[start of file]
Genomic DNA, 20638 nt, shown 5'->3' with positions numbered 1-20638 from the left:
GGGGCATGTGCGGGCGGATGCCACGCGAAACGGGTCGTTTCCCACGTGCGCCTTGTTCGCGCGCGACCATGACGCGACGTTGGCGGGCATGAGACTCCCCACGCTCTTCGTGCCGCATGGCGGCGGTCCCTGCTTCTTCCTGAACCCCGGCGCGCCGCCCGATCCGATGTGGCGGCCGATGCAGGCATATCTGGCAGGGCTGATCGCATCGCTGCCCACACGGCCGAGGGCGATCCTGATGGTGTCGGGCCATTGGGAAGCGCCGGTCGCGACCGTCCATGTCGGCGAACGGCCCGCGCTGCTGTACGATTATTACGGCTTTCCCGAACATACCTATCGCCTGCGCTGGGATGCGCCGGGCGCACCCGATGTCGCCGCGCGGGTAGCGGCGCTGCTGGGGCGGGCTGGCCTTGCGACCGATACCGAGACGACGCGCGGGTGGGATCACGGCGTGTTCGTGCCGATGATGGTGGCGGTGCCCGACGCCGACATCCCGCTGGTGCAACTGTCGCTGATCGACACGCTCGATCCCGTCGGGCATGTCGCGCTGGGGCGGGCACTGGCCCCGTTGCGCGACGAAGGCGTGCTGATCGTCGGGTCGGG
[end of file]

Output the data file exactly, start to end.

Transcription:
Genomic DNA, 20638 nt, shown 5'->3' with positions numbered 1-20638 from the left:
GGGGCATGTGCGGGCGGATGCCACGCGAAACGGGTCGTTTCCCACGTGCGCCTTGTTCGCGCGCGACCATGACGCGACGTTGGCGGGCATGAGACTCCCCACGCTCTTCGTGCCGCATGGCGGCGGTCCCTGCTTCTTCCTGAACCCCGGCGCGCCGCCCGATCCGATGTGGCGGCCGATGCAGGCATATCTGGCAGGGCTGATCGCATCGCTGCCCACACGGCCGAGGGCGATCCTGATGGTGTCGGGCCATTGGGAAGCGCCGGTCGCGACCGTCCATGTCGGCGAACGGCCCGCGCTGCTGTACGATTATTACGGCTTTCCCGAACATACCTATCGCCTGCGCTGGGATGCGCCGGGCGCACCCGATGTCGCCGCGCGGGTAGCGGCGCTGCTGGGGCGGGCTGGCCTTGCGACCGATACCGAGACGACGCGCGGGTGGGATCACGGCGTGTTCGTGCCGATGATGGTGGCGGTGCCCGACGCCGACATCCCGCTGGTGCAACTGTCGCTGATCGACACGCTCGATCCCGTCGGGCATGTCGCGCTGGGGCGGGCACTGGCCCCGTTGCGCGACGAAGGCGTGCTGATCGTCGGGTCGGG